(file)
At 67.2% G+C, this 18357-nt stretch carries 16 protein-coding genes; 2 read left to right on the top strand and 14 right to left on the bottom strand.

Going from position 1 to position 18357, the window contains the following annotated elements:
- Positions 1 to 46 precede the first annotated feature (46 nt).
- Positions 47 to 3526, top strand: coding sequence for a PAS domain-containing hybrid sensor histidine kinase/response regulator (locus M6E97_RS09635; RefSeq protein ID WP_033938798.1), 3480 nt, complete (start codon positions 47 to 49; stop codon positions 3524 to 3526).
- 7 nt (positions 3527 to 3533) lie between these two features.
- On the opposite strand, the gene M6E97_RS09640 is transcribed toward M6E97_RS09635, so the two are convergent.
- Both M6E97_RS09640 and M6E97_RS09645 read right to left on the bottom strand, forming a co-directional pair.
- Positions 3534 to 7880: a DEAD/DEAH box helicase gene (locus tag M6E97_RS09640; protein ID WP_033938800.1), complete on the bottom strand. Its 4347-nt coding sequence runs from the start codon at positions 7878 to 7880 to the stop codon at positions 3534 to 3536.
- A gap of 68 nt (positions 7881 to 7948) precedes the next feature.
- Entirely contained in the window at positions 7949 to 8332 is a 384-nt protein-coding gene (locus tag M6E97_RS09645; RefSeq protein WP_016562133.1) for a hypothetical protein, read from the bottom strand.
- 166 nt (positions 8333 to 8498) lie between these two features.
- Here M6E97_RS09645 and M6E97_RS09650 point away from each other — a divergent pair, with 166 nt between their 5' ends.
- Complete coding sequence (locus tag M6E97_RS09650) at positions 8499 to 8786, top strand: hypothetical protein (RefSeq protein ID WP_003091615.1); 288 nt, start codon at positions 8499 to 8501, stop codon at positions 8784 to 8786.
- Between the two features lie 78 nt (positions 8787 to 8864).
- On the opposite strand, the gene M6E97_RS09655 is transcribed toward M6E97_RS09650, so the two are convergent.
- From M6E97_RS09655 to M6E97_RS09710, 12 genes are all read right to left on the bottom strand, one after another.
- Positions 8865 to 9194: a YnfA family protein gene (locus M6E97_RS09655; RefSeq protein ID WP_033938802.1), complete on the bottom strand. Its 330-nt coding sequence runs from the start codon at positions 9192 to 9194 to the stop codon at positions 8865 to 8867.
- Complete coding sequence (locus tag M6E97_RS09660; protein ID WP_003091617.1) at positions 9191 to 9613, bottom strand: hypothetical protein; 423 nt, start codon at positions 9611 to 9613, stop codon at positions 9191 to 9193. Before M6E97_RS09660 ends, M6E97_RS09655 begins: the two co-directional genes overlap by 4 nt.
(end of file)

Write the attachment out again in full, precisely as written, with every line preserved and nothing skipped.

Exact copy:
At 67.2% G+C, this 18357-nt stretch carries 16 protein-coding genes; 2 read left to right on the top strand and 14 right to left on the bottom strand.

Going from position 1 to position 18357, the window contains the following annotated elements:
- Positions 1 to 46 precede the first annotated feature (46 nt).
- Positions 47 to 3526, top strand: coding sequence for a PAS domain-containing hybrid sensor histidine kinase/response regulator (locus M6E97_RS09635; RefSeq protein ID WP_033938798.1), 3480 nt, complete (start codon positions 47 to 49; stop codon positions 3524 to 3526).
- 7 nt (positions 3527 to 3533) lie between these two features.
- On the opposite strand, the gene M6E97_RS09640 is transcribed toward M6E97_RS09635, so the two are convergent.
- Both M6E97_RS09640 and M6E97_RS09645 read right to left on the bottom strand, forming a co-directional pair.
- Positions 3534 to 7880: a DEAD/DEAH box helicase gene (locus tag M6E97_RS09640; protein ID WP_033938800.1), complete on the bottom strand. Its 4347-nt coding sequence runs from the start codon at positions 7878 to 7880 to the stop codon at positions 3534 to 3536.
- A gap of 68 nt (positions 7881 to 7948) precedes the next feature.
- Entirely contained in the window at positions 7949 to 8332 is a 384-nt protein-coding gene (locus tag M6E97_RS09645; RefSeq protein WP_016562133.1) for a hypothetical protein, read from the bottom strand.
- 166 nt (positions 8333 to 8498) lie between these two features.
- Here M6E97_RS09645 and M6E97_RS09650 point away from each other — a divergent pair, with 166 nt between their 5' ends.
- Complete coding sequence (locus tag M6E97_RS09650) at positions 8499 to 8786, top strand: hypothetical protein (RefSeq protein ID WP_003091615.1); 288 nt, start codon at positions 8499 to 8501, stop codon at positions 8784 to 8786.
- Between the two features lie 78 nt (positions 8787 to 8864).
- On the opposite strand, the gene M6E97_RS09655 is transcribed toward M6E97_RS09650, so the two are convergent.
- From M6E97_RS09655 to M6E97_RS09710, 12 genes are all read right to left on the bottom strand, one after another.
- Positions 8865 to 9194: a YnfA family protein gene (locus M6E97_RS09655; RefSeq protein ID WP_033938802.1), complete on the bottom strand. Its 330-nt coding sequence runs from the start codon at positions 9192 to 9194 to the stop codon at positions 8865 to 8867.
- Complete coding sequence (locus tag M6E97_RS09660; protein ID WP_003091617.1) at positions 9191 to 9613, bottom strand: hypothetical protein; 423 nt, start codon at positions 9611 to 9613, stop codon at positions 9191 to 9193. Before M6E97_RS09660 ends, M6E97_RS09655 begins: the two co-directional genes overlap by 4 nt.